Editor's Commentary - The effect of acute increase in urge to void on cognitive function in healthy adults

BERKELEY, CA (UroToday.com) -

Acute Increase in Urge Shown to Affect Cognitive Function

Functionally, the urinary system acts in a straightforward manner whereby the bladder fills to a threshold and then an urge to void is initiated with micturition occurring soon thereafter. In healthy adults, the retention of urine is associated with increased bladder pressure that can lead to sensations of pain. There are three distinct sensations associated with bladder filling. The sensation of filling is followed by an experience of the urge to void, followed by a strong urge to void. The urge to void and pain abate with micturition. Prolongation of the time to void beyond these phases gives rise to sensations of pain and increased sensation of urgency to void, as anyone with IC/BPS knows only too well.

If the symptoms of IC/BPS are an exaggeration of the normal urge and discomfort with a “full” bladder that results in micturition, then the findings of Lewis and colleagues from Melbourne, Australia and Connecticut and Rhode Island deserve a careful look. Acute pain and distraction arising from somatic signals can interfere with cognitive function in otherwise healthy adults. The authors note that common anterior cortical regions in the control of pain and aspects of cognitive function, such as attention and working memory. Currently there are no data available on the cognitive effects of voluntary inhibition of the urge to void.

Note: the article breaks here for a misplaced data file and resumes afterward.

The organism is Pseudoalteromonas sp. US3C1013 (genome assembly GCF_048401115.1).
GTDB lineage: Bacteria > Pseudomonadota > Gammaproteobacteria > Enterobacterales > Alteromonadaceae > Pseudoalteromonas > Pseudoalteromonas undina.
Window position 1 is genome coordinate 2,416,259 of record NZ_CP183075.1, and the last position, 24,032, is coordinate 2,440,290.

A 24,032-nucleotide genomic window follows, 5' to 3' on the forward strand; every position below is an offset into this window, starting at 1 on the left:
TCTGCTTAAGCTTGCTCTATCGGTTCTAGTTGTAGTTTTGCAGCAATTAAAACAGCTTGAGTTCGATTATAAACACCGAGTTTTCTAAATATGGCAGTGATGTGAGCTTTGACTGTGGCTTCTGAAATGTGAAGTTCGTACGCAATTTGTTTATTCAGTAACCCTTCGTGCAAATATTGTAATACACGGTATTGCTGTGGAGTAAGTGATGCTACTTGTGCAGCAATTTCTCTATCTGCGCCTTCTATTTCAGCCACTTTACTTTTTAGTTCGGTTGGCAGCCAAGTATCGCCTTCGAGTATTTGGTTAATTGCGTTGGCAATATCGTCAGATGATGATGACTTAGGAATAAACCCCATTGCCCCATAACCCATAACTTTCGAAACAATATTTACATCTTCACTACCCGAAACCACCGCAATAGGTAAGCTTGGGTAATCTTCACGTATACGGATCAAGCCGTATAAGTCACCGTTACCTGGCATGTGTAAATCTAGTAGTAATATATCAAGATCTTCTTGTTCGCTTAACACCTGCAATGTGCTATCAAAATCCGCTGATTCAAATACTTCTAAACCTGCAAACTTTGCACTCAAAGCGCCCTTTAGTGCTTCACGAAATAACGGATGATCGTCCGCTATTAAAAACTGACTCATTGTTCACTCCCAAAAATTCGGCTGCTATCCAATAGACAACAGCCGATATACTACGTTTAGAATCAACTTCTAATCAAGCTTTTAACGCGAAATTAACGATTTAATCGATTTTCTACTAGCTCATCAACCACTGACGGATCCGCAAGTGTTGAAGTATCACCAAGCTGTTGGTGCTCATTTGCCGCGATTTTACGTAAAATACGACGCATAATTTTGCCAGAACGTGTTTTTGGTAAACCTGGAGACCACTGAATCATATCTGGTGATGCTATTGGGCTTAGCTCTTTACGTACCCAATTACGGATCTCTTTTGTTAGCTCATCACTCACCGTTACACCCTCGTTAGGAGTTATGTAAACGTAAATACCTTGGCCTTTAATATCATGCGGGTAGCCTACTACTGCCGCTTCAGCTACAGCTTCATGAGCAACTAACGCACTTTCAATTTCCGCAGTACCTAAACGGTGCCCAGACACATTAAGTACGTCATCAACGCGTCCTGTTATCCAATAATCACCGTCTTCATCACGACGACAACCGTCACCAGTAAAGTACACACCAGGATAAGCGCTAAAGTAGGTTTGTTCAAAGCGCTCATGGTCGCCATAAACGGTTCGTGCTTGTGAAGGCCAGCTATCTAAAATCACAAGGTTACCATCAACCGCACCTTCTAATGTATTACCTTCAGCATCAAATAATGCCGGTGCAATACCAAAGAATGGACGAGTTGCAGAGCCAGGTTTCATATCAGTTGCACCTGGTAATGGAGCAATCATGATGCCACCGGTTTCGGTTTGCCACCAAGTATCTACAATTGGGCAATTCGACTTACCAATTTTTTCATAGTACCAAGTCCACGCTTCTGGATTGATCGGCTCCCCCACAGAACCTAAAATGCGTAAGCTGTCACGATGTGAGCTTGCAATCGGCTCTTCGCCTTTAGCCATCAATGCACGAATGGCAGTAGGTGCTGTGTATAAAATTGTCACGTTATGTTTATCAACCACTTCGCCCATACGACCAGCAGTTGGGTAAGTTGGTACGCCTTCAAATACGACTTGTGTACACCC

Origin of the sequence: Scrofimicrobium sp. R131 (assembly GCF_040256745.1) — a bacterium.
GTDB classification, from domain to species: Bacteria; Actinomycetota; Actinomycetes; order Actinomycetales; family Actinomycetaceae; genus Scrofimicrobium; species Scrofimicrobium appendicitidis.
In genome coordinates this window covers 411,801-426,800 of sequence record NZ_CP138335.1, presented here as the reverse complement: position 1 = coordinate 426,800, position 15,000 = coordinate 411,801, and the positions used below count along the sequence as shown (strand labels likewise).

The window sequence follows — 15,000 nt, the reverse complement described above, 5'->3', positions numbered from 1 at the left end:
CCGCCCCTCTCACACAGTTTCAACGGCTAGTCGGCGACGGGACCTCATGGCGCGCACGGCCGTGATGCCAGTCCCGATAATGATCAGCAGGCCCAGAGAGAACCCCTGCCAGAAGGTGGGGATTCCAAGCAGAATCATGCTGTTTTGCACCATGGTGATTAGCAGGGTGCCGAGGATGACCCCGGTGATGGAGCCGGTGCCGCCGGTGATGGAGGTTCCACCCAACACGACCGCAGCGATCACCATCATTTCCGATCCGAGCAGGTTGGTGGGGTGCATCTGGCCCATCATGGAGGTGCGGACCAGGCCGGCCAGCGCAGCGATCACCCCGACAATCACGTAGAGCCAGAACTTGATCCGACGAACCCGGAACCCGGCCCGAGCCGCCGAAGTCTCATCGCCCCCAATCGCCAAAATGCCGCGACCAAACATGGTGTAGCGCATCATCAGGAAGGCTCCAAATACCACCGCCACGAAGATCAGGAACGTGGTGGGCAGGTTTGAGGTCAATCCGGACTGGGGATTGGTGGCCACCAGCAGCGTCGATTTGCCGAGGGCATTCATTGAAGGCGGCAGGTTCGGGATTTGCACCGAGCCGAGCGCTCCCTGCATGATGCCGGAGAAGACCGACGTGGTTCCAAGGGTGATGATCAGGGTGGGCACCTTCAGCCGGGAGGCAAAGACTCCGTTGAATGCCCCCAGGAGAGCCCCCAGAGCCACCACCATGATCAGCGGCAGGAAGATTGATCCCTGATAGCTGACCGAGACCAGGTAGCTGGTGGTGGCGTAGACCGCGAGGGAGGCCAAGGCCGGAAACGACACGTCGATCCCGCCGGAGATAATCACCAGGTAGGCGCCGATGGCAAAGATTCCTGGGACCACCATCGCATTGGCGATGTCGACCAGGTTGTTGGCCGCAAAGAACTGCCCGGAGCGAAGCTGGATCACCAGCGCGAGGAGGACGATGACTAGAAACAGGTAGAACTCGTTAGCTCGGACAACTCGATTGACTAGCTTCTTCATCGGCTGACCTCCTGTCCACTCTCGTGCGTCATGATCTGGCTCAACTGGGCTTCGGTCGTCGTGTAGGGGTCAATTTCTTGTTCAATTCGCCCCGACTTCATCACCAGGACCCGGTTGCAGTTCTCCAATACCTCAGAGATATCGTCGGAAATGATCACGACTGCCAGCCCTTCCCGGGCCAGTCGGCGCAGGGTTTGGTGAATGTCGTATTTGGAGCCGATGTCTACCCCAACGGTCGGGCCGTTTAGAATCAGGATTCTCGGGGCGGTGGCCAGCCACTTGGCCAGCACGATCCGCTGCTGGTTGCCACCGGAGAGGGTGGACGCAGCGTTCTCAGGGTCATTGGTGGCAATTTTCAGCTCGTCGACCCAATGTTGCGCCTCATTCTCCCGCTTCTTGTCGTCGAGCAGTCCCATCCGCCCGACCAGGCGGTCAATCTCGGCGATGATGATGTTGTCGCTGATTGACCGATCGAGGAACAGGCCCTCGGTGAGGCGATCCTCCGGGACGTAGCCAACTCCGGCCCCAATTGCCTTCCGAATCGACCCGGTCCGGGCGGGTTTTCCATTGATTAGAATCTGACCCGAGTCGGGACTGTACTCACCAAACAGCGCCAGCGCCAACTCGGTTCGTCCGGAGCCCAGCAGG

Lewis and coworkers had 8 healthy young adults consume 250ml of water every 15 minutes until they could no longer inhibit voiding. Performance on standardized measures of cognitive function was measured at hourly intervals which were classified as baseline, when individuals reported an increase in the urge to void, a strong increase in the urge to void, an extreme increase in the urge to void, and post micturition. They found that sensations of the urge to void and pain increased with time of inhibition of the urge to void and with amount of water consumed. Having an extreme urge to void exerted a large negative effect on attentional and working memory functions. The magnitude of deterioration associated with the extreme urge to void was equivalent to that observed in adults with a blood alcohol level of 0.05% or that observed after 24 hours of sustained wakefulness.

I found this study to be very interesting. If you combine the repeated severe urge and pelvic pain seen in some patients with IC/BPS with lack of sleep from nocturia, one could anticipate similar cognitive impairment during acute exacerbations of the disorder. Further work on this aspect could be illuminating.

Lewis MS, Snyder PJ, Pietrzak RH, Darby D, Feldman RA, Maruff P

Neurourol Urodyn. 2011 Jan;30(1):183-7.

PubMed Abstract
PMID: 21058363

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